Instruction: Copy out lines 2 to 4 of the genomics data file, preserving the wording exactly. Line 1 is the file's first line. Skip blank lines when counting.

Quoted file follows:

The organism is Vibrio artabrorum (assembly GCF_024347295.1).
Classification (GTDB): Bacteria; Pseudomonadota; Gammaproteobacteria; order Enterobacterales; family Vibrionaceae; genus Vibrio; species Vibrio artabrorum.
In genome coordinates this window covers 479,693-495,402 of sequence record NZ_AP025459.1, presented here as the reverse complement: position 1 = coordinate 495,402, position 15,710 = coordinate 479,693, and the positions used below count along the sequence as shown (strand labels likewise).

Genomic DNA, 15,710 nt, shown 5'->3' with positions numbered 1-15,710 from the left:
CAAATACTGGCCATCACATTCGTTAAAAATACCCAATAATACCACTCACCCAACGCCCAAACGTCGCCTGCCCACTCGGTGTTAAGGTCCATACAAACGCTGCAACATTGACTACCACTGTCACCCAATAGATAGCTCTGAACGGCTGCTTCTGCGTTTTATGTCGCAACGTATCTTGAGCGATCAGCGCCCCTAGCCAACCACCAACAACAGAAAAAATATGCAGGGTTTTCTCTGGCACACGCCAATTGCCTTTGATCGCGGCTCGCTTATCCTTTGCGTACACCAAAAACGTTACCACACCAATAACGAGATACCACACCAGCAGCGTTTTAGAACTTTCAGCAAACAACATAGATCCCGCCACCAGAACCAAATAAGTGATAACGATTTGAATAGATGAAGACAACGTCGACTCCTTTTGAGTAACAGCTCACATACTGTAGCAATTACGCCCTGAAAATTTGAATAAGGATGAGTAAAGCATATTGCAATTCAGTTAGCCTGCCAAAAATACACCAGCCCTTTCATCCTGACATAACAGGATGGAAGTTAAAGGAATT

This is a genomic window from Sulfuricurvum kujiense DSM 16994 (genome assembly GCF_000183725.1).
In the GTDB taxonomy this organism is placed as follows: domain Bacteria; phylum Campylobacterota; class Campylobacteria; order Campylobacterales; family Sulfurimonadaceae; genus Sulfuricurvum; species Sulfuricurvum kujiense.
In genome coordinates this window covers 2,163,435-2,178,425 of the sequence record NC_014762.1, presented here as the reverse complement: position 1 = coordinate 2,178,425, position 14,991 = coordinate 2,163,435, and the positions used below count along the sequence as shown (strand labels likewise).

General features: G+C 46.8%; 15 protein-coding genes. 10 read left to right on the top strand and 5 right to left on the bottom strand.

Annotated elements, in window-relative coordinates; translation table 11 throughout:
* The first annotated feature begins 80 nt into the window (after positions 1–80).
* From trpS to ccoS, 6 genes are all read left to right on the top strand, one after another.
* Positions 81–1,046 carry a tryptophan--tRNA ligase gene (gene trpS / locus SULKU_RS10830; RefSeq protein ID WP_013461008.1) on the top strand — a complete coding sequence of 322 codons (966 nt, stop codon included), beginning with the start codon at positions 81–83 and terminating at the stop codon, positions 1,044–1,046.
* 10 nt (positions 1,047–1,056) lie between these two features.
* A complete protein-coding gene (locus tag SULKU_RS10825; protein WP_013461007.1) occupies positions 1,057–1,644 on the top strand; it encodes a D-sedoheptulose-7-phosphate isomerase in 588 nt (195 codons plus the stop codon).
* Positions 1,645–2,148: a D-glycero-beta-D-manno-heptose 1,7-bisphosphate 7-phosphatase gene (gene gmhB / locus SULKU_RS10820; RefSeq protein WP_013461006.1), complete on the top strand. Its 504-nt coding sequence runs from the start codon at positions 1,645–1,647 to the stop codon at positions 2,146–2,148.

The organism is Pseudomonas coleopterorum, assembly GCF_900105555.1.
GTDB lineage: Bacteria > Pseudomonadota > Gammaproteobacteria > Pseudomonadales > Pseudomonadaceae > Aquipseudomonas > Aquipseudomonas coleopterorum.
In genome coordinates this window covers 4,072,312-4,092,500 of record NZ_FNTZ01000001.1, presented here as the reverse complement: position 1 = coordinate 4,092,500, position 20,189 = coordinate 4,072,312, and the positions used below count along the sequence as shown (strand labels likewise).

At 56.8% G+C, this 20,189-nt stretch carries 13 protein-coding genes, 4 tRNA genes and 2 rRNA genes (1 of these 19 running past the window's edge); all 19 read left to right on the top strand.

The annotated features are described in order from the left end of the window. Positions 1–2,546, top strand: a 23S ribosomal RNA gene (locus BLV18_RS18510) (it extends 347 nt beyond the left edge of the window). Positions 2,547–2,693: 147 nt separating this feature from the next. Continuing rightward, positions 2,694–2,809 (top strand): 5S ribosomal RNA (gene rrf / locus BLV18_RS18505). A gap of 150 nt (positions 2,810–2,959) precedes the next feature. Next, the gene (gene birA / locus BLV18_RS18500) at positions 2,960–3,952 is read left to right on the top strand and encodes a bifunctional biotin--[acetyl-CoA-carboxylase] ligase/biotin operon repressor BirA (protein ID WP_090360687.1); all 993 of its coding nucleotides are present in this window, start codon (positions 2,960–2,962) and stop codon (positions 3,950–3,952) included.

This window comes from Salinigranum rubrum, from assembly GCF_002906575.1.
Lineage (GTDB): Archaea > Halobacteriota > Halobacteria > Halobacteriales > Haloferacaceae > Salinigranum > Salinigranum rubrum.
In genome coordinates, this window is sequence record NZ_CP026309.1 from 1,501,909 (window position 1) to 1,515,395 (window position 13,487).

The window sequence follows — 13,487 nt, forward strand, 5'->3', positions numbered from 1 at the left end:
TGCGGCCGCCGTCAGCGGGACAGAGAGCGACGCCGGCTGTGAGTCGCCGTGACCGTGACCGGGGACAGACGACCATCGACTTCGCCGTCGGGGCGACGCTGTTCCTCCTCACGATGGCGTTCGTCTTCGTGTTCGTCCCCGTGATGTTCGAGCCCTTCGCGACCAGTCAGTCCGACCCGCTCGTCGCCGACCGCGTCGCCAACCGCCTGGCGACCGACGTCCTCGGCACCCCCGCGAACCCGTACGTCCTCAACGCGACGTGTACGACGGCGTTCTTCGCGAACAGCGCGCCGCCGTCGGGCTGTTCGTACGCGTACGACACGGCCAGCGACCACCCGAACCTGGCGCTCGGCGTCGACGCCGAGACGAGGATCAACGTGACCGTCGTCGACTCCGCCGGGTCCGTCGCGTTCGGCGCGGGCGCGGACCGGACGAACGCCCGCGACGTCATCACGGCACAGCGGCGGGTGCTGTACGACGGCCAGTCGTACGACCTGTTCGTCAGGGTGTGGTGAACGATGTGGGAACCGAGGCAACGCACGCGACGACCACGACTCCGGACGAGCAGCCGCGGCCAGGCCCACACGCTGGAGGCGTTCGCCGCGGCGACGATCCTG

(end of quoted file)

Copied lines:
Classification (GTDB): Bacteria; Pseudomonadota; Gammaproteobacteria; order Enterobacterales; family Vibrionaceae; genus Vibrio; species Vibrio artabrorum.
In genome coordinates this window covers 479,693-495,402 of sequence record NZ_AP025459.1, presented here as the reverse complement: position 1 = coordinate 495,402, position 15,710 = coordinate 479,693, and the positions used below count along the sequence as shown (strand labels likewise).

Genomic DNA, 15,710 nt, shown 5'->3' with positions numbered 1-15,710 from the left: